1) I have a couple indie merchants who record each visitor with my cookie as a visit for me, even if it is a return visit a week later. I can tell because they show the referring URL and it is often Google, or even a direct type in. But because my the cookie was set when they first went to the merchant from one of my links, I see the follow-on activity and of course the eventual sales.
    What can happen (and has happened to me) is that when Google dances and the merchant goes to the top of the search results, a bunch of my prior referrals suddenly show up at the merchant site and decide to take the plunge and make a purchase. So, even though my traffic has not changed, I suddenly get lots of sales recorded. This is the way it is supposed to work - they finally made the purchase because they remember what I told them about the site a week before - but it wasn't until they were re-reminded by their google search that they actually returned and completed the sale. I still get the credit because that's the way the cookie-based sale concept is supposed to work.

    2) Some of the search engines are trying to mimic Google's link-weighting algo, and use the HTML tag text in their weighting. It is possible that instead of putting the raw URL for a merchant's product page in their search databases (www.merchant.com/catalog.htm?product=abc), they are putting in the link url that they find the most often in their database (http://www.merchant.com/catalog.htm?...=affiliatecode) which they pikc up from your site. They do this because so many web sites have CMS's with multiple variable URL's, and search engine can't determine that www.merchant.com/catalog.htm?product=abc and http://www.merchant.com/catalog.htm?...=affiliatecode are actually the same page. This would be especially true for merchants that do not redirect or change the URL as the visitor arrives at their site (such as CJ, ibill, etc do). Who is most likely to have an unsophisticated page landing system that does not change urls? An Indie program of course.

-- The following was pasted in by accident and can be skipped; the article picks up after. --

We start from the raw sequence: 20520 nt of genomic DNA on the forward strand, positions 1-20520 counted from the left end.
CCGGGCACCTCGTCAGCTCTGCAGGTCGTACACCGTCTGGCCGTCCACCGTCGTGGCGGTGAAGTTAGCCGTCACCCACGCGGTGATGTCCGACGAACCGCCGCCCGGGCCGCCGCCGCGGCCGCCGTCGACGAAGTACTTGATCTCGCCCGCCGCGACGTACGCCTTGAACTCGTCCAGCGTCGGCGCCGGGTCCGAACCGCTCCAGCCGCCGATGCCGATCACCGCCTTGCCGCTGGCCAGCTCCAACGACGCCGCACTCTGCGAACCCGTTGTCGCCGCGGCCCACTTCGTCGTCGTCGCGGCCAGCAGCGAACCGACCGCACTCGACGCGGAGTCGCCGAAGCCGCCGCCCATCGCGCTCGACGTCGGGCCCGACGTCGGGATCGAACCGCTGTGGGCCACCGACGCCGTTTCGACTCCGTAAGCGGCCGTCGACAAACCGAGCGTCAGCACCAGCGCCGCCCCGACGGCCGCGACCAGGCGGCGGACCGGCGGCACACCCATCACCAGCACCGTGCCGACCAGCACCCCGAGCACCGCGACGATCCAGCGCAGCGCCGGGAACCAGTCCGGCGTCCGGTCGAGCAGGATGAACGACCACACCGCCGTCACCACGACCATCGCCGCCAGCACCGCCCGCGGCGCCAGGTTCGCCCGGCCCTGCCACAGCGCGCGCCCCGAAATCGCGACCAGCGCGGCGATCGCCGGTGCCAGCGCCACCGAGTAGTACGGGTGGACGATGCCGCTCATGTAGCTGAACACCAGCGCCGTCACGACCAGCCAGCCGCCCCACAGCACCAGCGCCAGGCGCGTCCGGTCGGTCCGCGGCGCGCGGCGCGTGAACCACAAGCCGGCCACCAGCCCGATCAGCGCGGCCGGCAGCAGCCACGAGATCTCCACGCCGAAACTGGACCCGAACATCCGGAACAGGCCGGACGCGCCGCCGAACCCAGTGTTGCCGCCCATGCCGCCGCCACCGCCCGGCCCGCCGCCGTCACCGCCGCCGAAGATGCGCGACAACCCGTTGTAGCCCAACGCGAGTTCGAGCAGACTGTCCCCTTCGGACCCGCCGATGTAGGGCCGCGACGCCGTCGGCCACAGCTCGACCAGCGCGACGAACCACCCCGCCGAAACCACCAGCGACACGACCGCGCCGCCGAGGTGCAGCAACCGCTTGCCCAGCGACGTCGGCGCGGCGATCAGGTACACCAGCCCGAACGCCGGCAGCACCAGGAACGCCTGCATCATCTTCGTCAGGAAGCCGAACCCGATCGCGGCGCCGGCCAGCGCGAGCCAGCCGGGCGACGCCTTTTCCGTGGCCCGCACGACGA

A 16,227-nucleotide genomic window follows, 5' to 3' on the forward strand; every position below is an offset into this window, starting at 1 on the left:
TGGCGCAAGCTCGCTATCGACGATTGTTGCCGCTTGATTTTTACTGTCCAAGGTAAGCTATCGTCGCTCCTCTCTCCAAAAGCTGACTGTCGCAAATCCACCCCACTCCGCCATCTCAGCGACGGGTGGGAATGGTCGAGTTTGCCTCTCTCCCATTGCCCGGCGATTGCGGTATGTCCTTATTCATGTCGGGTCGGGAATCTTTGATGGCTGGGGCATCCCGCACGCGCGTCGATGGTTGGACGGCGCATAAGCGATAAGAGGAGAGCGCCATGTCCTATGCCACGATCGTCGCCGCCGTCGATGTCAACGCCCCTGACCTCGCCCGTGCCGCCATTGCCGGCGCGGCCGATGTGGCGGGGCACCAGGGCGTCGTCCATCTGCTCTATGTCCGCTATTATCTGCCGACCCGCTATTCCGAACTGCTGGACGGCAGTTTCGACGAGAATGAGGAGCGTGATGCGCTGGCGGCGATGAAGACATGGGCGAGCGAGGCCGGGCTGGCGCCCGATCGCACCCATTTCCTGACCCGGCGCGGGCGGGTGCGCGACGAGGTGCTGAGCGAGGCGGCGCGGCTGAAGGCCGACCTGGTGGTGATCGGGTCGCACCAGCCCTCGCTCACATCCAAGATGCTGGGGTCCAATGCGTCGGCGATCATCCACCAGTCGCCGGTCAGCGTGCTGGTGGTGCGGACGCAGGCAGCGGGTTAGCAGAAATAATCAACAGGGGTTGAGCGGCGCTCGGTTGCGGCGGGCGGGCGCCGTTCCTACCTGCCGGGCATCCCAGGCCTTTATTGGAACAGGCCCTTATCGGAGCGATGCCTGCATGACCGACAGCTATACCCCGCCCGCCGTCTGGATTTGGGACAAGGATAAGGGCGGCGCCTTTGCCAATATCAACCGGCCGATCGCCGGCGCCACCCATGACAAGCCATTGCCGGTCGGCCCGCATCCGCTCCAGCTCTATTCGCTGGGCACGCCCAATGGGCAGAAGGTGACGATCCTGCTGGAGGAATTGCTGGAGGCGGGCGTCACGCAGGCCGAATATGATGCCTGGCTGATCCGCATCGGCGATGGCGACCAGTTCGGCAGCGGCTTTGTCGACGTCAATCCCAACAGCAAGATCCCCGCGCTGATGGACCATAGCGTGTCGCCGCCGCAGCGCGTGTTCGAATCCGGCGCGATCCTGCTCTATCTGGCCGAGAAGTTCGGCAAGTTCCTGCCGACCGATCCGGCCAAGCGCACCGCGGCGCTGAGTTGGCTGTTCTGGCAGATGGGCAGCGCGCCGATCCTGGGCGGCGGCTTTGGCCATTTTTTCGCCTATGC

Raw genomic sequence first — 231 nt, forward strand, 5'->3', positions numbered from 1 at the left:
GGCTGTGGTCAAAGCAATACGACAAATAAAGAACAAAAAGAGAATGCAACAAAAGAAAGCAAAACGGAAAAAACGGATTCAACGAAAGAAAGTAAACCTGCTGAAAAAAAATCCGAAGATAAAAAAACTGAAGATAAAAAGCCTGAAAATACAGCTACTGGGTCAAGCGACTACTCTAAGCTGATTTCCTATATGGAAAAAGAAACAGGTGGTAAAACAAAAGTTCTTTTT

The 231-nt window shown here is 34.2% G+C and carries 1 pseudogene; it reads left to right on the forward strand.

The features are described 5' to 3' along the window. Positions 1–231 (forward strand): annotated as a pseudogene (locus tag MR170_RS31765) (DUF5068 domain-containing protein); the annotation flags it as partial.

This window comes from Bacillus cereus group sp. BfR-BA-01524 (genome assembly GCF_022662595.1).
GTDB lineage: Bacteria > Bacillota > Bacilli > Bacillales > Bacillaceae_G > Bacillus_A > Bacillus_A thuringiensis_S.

Case 1 is totally fair - that's why cookie life is important.

    Case 2 is borderline. Some say it is totally unfair because the visitor never even saw your site, never saw your recomendation, and you didn't even pay for the placement. On the other hand, the URL only showed up in the search engine because you were linking to the merchant and wrote a good HTML tag that matched the user's search criteria. If you didn't create the link on your site in the first place, the merchant's entry wouldn't even have shown up in the search results, or would be much lower in ranking, and would not have made the sale at all. So in that respect you are responsible for the sale, if only somewhat indirectly.
    Tom C.
    [URL=http://www.cafepress.com/simplesignshop]Simple Sign Shop[/URL]

    Every day leave someone or something better than you found it.

  8. #8
    ABW Adviser Panel Dynamoo's Avatar
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    January 18th, 2005
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    Last year I had a huge surge of sales for a particular product, but it wasn't being reflected in my on-site traffic.

    After a huge amount of digging around, I found that what had happened is that a third party had posted an image from my site onto a forum... leaving the affiliate link intact. As a result, a huge number of people went off and bought the thing. Sweet.
    Innovative advertising with Slimeware Corporation and Telephore. Mail-order fuel with Petrol Direct.